The Disclaimer Continues. Ad Infinitum.

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Chapter 15

About ten days after the koi pond discussion, Alan dropped Charlie off for his second day of physical therapy and went on to volunteer at a soup kitchen. Don picked Charlie up and the brothers went to lunch together. Charlie still leaned heavily on his crutches, but Don noticed as they approached the restaurant that he was putting some weight on his ankle, now.

The restaurant was busy, and after they placed their orders, Don watched Charlie down an entire glass of water and hoped the wait would not be as long as he was afraid it might be. He still had to get Charlie to the soup kitchen to meet Alan before he could go back to work. He tried not to worry about it, and reminded himself to be supportive.

Don tried to make conversation. "So…Megan and Larry are pretty much a done deal, now. I don't know why that's so hard for me to wrap my head around."

He waited for a comment from Charlie, but he just looked distractedly at a point somewhere over Don's shoulder. Don cleared his throat and reached across the table to bump his brother's hand. "Chuck. Pay attention."

Charlie started and focused his eyes on Don. "What? I'm sorry, did you say something?"

Don smiled a little. "Having a little trouble with the ocean, today?"

To his relief, Charlie smiled back. "No. Actually, I found something that makes more noise."

Don found that interesting. He lifted an eyebrow. "What?"

Charlie leaned forward a little and spoke in a stage whisper. "Bro. My ankle. Therapy's a bitch – and so am I for the rest of the day after it's over."

Don laughed so loudly that other diners turned to look at him. He ignored them. "Sorry. I don't mean to laugh at your pain. Think about something else. Tell me about the alphabet."

Charlie looked momentarily confused. "The alpha…Oh." He grinned. "You mean my ABCs." Don nodded. "I actually have some news on that front," Charlie started.

"Do tell."

"I've been thinking. The more I push myself intellectually, the better I can balance everything, and fall into bed tired enough to sleep without pushing myself too far physically."

Don nodded. "Makes sense."

Charlie shifted in his chair. "So. I've been thinking about teaching." He saw the look on Don's face and hastened to clarify himself. "I love it, I do. I would never give it up entirely. But as a full-time, tenured professor, I'm required to teach certain classes – over, and over, and over. I think I could be doing more challenging things with my time." He inhaled deeply and sat back in his chair. "I won't be returning to CalSci full-time. I'll be talking with Dr. Sorenson in a few weeks about serving as an adjunct professor. I would teach one class a semester, almost exclusively upper division and graduate-level courses. I might also enter such an arrangement with one of the other local universities – UCLA, USC and CalTech have pretty much standing offers – but no more than one more class." He stopped to sip the water a waitress had refilled.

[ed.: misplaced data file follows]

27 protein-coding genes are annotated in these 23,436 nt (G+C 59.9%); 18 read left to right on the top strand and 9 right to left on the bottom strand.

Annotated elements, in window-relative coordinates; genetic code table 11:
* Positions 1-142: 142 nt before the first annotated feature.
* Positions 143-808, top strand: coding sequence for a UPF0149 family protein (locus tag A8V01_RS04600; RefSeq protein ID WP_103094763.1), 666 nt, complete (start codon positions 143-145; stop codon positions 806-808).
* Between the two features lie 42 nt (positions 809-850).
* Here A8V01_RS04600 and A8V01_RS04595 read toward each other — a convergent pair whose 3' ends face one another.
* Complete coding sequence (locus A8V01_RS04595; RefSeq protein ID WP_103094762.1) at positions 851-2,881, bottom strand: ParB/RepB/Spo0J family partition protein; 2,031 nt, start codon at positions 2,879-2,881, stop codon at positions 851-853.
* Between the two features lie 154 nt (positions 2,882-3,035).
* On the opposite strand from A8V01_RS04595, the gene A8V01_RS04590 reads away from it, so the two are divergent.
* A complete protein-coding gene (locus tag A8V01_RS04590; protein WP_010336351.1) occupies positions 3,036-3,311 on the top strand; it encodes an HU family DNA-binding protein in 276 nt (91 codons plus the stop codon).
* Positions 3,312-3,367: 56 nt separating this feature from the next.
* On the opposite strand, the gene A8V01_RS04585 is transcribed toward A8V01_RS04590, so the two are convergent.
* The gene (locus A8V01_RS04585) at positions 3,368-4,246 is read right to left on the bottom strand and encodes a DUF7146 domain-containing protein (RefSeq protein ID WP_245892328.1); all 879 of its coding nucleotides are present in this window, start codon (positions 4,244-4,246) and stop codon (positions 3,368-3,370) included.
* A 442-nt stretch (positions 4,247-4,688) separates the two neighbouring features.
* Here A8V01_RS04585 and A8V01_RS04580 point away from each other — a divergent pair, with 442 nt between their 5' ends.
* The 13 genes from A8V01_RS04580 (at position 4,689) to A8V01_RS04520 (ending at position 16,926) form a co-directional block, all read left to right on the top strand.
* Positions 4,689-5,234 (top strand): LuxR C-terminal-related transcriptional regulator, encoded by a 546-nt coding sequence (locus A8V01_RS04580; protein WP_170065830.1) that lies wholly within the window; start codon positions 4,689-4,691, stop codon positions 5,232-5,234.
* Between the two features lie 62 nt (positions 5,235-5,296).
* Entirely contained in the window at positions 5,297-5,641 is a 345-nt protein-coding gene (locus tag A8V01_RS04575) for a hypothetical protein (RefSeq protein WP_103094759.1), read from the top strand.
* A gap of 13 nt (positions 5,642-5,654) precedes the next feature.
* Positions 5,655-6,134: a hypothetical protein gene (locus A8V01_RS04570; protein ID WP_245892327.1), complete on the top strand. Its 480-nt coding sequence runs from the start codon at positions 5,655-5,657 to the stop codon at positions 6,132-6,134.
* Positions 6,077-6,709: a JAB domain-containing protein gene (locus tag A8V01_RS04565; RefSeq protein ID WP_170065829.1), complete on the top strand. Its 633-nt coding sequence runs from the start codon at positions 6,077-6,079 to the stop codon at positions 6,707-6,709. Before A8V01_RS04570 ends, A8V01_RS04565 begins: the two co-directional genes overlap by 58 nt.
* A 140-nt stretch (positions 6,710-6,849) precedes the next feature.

"What would you do instead?"

Charlie put down the glass. "My own research, of course; and, I would like to spend more time consulting; with several different agencies. Some of that would involve some travel. The CDC likes everything done on-site in their labs in Atlanta, for instance. Bob has been after me to spend some time in D.C. on a joint project with Homeland Security."

Don shook his head a little. Bob. He would never get used to hearing Charlie call the Director of the NSA 'Bob'.

"Of course I would still be available to the FBI," Charlie continued. "More so, in fact. Locally, and other offices. Even when I travel, I'd always be available to you via telephone, internet and video conference. Larry's been a big help on several cases, also. He can always pinch hit when necessary…"

Don smiled. "I'm not worried about that, Charlie."

Charlie looked at him earnestly. "I've thought about the house. Dad says he's decided not to move, but I don't want him to be stuck taking care of everything. That's why he sold to me in the first place." He looked a little embarrassed. "Consulting…provides a generous income. I thought I could hire a house manager or something, to act sort-of like a landlord. If something needs attention while I'm out of town, Dad could just call and report it, and the manager would deal with the details. He – or she – could just keep a general eye on things, too. There are people who do that, now. Insured, and everything."

Don was impressed at how far Charlie had thought this through already. "Still," he offered. "I could help you interview potential managers, if you'd like my cop instinct working mojo for you."

"That would be great," Charlie answered, leaning back a little as a chicken salad appeared in front of him. When the waitress had finished serving them both, he looked a little warily at Don. "What do you think?"

Don contemplated his cheeseburger. Just the way he liked it – he could see the pink juices flowing onto the plate and soaking into some fries. He almost salivated. He looked over at Charlie. "I think it sounds great. I'd miss you, so I hope you don't travel too much."

"I told you, Larry can help," reiterated Charlie.

Don corrected the genius. "I don't mean we'd miss you at the office. That too, of course – but I mean that I would miss you, as a brother." Charlie reddened and Don grinned at him fondly. "Face it, Chuck. You are as rare as this cheeseburger."

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END

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A/N: Thanks to Tanager36 for this story idea, and to my loyal and generous readers.(And for the record: I hate rare meat.)